New York City

Course Description

City derives from the Latin civitas and civis, meaning citizen. What does it mean to study a city’s history and development, to understand how its citizens coexist and comprise the many complicated layers of community that create a city? How are multiple identities defined and redefined in a bustling metropolis? New York City is an international nexus, exerting powerful influence in the areas of commerce, finance, architecture, culture, art, and politics. A big city of small neighborhoods, its many cultures are shaped by centuries of immigration. As E.B. White wrote, “To a New Yorker, the city is both changeless and changing.” New York City’s vibrant history and legendary diversity have always provided fertile ground for writing; there is a longstanding tradition of exploring and writing about the rich complexity of this city that we will seek to build on in this course. What areas of inquiry have these writings explored and what do they reveal about the city? What topics of debate have surfaced and what questions and conflicts have emerged, and how can our own writing analyze, interpret, and add to the body of work that already exists? Through the reading of fiction, journalism, essays, and urban studies; the viewing of films that use NYC as a setting in different ways; and our own formal essays and informal, open-ended writing, we will locate in our writing our own NYC voices among the many voices of the city.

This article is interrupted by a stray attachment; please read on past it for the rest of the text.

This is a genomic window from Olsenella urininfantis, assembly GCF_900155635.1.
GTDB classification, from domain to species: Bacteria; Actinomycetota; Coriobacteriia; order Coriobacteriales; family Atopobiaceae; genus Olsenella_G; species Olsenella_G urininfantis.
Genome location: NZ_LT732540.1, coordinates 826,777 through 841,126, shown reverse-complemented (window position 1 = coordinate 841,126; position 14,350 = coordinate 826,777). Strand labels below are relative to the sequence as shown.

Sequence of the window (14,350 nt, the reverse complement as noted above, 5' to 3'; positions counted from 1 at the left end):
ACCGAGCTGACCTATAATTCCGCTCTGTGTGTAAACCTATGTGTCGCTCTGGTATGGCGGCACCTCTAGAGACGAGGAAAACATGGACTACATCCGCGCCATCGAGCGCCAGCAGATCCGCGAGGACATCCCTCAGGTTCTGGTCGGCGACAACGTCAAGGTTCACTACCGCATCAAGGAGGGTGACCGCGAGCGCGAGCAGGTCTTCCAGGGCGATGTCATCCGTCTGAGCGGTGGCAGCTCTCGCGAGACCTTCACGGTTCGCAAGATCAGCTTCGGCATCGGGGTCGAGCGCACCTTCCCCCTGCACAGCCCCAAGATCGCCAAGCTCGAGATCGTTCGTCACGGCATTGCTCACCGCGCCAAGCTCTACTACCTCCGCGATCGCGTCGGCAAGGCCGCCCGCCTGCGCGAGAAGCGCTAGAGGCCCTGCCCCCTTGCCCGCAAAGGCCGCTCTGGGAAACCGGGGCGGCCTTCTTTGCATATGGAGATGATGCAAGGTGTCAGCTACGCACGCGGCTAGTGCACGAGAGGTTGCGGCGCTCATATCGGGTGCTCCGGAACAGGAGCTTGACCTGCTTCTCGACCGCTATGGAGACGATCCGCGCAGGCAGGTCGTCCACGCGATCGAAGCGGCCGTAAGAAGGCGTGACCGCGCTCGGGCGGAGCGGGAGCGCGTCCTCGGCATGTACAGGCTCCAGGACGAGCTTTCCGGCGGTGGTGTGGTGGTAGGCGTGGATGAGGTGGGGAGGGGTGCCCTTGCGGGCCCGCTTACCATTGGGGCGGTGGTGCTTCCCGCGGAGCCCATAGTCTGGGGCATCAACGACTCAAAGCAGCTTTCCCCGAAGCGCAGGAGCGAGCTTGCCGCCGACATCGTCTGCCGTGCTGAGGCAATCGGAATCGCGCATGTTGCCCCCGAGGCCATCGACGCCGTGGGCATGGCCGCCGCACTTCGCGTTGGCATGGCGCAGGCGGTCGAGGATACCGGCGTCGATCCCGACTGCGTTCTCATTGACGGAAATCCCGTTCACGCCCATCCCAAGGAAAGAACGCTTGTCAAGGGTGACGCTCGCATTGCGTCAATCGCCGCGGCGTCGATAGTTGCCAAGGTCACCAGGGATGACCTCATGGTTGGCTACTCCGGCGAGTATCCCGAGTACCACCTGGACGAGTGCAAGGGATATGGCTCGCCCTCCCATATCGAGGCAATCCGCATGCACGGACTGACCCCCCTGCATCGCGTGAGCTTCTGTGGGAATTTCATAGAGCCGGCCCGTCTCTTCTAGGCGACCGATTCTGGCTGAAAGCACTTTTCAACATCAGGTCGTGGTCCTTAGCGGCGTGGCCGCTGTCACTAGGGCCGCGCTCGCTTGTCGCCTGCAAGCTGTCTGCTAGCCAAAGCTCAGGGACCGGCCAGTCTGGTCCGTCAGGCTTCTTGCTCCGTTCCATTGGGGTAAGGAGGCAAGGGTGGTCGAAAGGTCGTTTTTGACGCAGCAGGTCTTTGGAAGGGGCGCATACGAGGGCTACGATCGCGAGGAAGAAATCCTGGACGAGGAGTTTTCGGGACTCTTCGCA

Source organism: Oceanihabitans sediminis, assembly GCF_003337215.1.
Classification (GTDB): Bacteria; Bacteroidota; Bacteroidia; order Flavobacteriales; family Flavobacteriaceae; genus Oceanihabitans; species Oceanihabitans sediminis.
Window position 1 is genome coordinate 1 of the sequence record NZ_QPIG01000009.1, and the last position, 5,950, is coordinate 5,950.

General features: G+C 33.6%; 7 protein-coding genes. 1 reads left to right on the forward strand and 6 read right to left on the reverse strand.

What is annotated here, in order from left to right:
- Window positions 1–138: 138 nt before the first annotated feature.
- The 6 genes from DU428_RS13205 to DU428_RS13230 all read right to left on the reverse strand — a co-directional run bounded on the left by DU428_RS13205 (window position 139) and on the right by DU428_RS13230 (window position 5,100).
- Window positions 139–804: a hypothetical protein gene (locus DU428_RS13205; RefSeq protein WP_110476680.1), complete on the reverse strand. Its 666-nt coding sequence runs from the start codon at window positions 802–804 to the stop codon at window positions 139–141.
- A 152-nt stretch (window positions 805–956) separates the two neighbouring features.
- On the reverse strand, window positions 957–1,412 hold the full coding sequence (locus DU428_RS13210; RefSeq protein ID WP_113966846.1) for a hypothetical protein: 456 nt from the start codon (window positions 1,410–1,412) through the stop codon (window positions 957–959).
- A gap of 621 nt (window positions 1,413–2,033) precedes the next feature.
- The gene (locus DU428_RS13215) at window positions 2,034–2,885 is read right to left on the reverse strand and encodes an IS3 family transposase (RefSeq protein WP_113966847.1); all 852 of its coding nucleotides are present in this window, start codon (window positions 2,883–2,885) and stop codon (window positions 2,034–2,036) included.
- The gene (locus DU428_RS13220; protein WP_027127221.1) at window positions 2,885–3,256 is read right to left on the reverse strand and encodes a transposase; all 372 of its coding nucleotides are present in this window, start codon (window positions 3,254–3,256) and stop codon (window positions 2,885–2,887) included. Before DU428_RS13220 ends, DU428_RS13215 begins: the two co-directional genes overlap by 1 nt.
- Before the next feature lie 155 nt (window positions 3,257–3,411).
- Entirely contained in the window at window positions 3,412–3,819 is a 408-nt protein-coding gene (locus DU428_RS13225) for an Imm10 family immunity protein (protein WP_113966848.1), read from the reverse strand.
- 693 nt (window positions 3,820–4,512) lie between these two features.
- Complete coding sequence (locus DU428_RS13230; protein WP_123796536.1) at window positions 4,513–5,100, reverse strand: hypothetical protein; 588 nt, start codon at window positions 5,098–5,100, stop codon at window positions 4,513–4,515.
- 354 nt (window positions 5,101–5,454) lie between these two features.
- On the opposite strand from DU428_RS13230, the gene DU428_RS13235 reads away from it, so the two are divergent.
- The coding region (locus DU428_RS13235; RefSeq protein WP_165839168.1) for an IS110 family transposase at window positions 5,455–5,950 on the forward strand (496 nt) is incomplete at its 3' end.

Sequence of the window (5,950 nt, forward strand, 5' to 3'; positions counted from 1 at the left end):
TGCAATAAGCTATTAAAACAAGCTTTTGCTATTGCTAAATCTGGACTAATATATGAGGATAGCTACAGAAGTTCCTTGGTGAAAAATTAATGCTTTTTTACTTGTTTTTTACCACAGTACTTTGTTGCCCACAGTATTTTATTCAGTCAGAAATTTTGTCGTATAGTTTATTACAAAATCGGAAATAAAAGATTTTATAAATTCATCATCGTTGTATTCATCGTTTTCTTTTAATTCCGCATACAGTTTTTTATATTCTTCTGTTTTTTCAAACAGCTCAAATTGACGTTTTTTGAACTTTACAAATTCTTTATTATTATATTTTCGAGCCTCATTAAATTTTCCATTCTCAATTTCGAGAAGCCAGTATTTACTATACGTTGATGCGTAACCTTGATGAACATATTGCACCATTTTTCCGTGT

Assignment Sequence Rationale

Through the process of draft and revision stages, and building upon questions raised and explored in pre-draft writing assignments and class discussion, four essays will be written during the semester.  The first asks for the development of an arguable thesis based on the analysis of a single source from the course readings on NYC. The second broadens the scope, asking for the comparative analysis of two sources from different media and the development of an argument that explores the tension between these different “texts.” The third calls for a specialized audience, asking students to investigate an issue relevant to the course topic and presenting their research within the conventions of a particular genre (a magazine article). The fourth calls for additional primary and secondary sources and the recasting of the third essay from an informative essay into an analytical argument using original research.

The materials and description for this course were revised in 2012.

Course Documents

Pre-Draft Assignments, Activities:

Previous versions of the syllabus:

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